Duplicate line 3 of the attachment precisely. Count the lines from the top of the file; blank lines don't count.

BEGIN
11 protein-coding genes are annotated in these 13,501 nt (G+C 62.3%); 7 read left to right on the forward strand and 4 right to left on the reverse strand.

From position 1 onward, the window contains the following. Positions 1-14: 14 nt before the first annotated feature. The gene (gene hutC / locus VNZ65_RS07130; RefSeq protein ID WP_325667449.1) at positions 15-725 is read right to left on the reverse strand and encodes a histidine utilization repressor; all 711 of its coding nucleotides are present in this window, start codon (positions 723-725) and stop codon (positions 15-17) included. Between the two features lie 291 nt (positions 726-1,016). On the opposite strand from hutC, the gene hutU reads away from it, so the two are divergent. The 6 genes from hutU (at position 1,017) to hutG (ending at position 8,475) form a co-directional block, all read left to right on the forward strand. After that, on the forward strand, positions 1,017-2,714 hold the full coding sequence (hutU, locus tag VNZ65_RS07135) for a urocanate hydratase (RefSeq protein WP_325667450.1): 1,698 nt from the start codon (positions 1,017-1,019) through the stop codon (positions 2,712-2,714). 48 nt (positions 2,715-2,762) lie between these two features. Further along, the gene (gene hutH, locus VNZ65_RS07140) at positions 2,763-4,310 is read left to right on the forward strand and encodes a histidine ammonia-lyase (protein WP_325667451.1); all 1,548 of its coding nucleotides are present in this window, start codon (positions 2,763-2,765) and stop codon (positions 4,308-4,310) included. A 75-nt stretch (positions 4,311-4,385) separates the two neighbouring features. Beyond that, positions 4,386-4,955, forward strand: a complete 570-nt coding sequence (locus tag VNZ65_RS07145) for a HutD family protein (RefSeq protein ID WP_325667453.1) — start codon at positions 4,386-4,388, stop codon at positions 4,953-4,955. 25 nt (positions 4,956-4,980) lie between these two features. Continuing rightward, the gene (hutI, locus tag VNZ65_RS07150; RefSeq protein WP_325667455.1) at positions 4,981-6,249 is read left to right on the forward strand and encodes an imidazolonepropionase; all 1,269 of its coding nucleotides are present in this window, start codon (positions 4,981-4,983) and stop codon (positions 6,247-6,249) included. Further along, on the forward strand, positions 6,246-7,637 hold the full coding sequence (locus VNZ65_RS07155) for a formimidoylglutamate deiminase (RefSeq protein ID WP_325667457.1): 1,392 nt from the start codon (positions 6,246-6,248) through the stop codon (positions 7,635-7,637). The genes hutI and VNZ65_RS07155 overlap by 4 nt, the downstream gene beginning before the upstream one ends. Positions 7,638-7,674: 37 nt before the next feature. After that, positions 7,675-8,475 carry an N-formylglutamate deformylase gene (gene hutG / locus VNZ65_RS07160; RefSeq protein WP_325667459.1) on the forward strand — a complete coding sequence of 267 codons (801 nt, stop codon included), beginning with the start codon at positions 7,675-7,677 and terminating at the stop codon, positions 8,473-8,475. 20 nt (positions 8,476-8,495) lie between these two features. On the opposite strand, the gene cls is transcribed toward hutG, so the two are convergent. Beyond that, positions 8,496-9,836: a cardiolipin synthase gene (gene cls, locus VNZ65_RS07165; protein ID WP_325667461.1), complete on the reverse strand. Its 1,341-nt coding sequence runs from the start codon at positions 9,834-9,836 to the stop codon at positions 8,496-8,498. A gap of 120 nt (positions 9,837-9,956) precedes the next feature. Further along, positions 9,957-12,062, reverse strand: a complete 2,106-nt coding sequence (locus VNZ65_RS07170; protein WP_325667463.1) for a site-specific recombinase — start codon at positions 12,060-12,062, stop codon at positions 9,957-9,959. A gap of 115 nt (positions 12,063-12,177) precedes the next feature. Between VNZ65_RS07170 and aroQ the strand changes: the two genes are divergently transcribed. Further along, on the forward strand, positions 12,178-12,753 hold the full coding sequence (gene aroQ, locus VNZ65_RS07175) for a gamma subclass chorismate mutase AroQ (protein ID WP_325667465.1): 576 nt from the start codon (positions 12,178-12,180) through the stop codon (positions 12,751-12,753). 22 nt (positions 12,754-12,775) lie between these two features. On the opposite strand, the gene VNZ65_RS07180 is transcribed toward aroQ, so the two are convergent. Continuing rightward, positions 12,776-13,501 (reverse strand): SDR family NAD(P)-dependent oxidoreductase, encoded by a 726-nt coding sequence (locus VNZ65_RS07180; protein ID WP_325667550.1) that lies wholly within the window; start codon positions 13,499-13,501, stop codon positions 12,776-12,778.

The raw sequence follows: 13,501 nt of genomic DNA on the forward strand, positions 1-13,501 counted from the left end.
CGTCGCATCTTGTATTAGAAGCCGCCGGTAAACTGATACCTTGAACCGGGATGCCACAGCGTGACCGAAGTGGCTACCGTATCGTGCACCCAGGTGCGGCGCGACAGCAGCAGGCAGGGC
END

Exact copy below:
The raw sequence follows: 13,501 nt of genomic DNA on the forward strand, positions 1-13,501 counted from the left end.